Waste not, want not

Posted on January 6th, 2009 – 1:25 PM
By Jason Hammond

About ten years ago I was working as a designer/art director for a small company that published interior design trade magazines. Among our various publications We had a small industry magazine dedicated to wall finishes, namely wallpaper. It was, at the time, a dying industry where only the highest-end products in both commercial and residential applications were making any headway or profit for that matter, and it looked as though paint and faux finishes had finally done in the art of applying materials to walls . Fast-forward roughly ten years and both the supply and demand for wall decor has seemingly skyrocketed. However, unlike their existence a decade ago they are now being used more to create accent walls and interest rather than to cover entire rooms.The growing popularity of these wall applications seem to range from the extremely dynamic composite wall panels like those by modulararts, to the paper squares like those made by inhabit and finally the more traditional, but equally as cool strong graphical patterned wallpapers like the work of Nama Rococo.

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The Clif™ wall panels from Modulararts.com

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The SHAN Sangri La wall panels from Inhabit.
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The Sixty-Eight, one of the beautiful patterns from Nama Rococo.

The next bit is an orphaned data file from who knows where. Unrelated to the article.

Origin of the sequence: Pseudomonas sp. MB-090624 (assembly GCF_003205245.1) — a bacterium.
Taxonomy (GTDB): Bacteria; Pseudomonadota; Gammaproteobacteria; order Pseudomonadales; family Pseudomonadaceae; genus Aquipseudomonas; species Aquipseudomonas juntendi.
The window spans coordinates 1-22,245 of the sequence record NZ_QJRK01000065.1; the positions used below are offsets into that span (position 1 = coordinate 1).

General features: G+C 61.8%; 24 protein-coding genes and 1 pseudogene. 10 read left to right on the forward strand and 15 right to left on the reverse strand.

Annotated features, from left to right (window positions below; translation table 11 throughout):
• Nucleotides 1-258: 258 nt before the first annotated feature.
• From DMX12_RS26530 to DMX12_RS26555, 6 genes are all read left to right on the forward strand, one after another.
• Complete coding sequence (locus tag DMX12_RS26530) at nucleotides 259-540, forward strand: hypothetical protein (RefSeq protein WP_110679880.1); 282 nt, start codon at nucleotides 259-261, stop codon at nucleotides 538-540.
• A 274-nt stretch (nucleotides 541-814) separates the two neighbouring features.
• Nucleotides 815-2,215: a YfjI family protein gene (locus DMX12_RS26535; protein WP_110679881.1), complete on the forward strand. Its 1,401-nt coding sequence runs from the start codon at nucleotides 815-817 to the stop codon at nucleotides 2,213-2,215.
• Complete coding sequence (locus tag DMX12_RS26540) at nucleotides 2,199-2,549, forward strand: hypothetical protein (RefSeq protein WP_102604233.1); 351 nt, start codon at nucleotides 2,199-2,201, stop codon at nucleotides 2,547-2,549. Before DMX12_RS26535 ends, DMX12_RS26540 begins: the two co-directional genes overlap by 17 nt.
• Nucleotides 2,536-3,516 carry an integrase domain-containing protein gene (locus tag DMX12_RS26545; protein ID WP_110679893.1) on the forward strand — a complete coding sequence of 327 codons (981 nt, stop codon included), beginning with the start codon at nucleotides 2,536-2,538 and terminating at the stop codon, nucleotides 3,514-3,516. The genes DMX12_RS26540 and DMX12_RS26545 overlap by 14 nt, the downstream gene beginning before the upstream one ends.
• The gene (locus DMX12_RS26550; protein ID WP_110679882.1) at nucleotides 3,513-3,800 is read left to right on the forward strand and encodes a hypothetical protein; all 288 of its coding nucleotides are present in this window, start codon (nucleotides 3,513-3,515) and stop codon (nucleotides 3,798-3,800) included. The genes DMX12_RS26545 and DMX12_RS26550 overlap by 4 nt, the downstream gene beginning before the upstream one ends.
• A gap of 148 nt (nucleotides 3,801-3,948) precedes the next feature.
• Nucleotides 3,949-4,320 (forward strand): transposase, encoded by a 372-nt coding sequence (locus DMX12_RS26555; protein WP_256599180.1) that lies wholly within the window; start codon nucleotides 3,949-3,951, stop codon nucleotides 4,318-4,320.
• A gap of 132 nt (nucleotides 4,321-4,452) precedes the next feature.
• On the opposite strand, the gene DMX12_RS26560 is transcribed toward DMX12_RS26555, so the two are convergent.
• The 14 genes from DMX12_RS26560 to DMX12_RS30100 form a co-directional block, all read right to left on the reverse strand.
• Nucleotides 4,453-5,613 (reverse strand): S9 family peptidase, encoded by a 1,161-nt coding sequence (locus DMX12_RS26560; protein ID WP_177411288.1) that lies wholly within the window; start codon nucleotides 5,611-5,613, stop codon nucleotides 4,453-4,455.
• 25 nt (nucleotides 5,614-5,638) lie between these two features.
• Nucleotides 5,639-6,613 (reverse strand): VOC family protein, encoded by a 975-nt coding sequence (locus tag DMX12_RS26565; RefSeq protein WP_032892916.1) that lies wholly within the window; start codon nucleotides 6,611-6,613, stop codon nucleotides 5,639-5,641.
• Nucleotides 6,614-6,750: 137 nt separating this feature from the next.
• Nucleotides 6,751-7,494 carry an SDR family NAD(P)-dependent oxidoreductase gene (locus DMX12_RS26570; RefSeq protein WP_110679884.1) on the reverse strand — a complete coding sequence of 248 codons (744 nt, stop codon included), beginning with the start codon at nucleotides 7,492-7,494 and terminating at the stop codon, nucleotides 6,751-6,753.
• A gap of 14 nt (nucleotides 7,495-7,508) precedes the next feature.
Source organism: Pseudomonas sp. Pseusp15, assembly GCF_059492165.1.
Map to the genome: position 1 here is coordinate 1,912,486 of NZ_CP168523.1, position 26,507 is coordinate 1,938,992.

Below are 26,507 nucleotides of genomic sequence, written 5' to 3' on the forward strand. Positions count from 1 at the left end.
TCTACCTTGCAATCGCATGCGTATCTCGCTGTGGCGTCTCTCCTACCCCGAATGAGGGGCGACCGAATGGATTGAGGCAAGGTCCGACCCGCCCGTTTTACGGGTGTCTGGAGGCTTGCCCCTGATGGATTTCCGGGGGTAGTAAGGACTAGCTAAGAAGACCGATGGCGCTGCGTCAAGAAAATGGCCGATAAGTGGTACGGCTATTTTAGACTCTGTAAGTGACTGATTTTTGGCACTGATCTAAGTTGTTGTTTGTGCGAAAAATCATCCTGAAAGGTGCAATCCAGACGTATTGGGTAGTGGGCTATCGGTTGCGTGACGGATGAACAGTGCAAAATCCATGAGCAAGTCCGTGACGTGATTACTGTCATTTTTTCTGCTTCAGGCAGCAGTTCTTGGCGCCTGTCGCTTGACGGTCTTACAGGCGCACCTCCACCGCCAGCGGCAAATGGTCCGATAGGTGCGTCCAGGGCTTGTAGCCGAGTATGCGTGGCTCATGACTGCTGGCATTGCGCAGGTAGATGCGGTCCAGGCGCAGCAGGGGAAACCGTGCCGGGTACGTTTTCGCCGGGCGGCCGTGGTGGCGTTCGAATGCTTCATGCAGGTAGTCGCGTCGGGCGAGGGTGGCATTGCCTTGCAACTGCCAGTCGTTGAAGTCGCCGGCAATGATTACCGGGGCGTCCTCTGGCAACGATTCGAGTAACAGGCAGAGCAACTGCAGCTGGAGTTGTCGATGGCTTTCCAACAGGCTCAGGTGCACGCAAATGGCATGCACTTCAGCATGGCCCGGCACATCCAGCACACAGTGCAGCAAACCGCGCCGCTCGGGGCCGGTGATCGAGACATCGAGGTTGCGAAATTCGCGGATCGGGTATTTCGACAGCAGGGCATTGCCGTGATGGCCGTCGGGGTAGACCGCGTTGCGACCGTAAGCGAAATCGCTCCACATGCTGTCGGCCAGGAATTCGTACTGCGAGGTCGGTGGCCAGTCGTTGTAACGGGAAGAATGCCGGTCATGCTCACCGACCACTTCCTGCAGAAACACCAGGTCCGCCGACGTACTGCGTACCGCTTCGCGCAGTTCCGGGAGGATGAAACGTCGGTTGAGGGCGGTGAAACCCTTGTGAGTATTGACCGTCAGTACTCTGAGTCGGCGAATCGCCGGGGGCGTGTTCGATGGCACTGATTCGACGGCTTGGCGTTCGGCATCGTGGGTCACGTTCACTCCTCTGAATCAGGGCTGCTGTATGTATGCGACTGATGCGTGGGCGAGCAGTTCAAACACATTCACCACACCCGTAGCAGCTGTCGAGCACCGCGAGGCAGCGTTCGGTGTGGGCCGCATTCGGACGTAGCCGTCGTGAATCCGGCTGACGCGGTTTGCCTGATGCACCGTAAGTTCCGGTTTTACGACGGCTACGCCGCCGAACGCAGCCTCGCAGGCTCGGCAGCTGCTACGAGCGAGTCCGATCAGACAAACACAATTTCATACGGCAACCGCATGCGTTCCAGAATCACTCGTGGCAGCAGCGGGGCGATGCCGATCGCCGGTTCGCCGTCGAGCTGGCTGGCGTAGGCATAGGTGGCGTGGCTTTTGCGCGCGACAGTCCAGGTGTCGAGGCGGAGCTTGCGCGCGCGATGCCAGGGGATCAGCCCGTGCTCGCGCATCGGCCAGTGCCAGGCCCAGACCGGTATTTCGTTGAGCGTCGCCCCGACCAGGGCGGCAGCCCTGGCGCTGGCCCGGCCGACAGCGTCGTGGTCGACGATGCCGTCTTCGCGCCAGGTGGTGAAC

After spending more than a year looking and considering a variety of materials and applications available to us, Stacy suggest that we might be able to create our own wall application with the idea of using some scrap material we had left over from other projects. After talking about what pattern we liked the best and what would be most easy to execute with both the tools and materials we had. We settled on a linear sliding plane pattern that mimicked the design of our house and was relatively easy to execute. Using scrap pieces of MDF in both 1/2″ and 3/4″ thickness we cut them down in to a series of long linear strips and then cut them down to varying lengths. To give it an added layer of dimension we spaced the pieces in a staggered manner and used the wall to create a third plane. Once the wall was covered we filled the cracks and nail holes with paintable caulk and then painted the entire wall bright white.

The results of our little scrap project is a very inexpensive but fairly cool feature wall, that gives our first floor bathroom a sophisticated, mid-century modern meets modern contemporary feel. Because we used scrap material and the paint that we already had for the house our only out of pocket expense was roughly $6 for some decent 1″ paint brushes to get into the little spaces between pieces—a well worth it investment.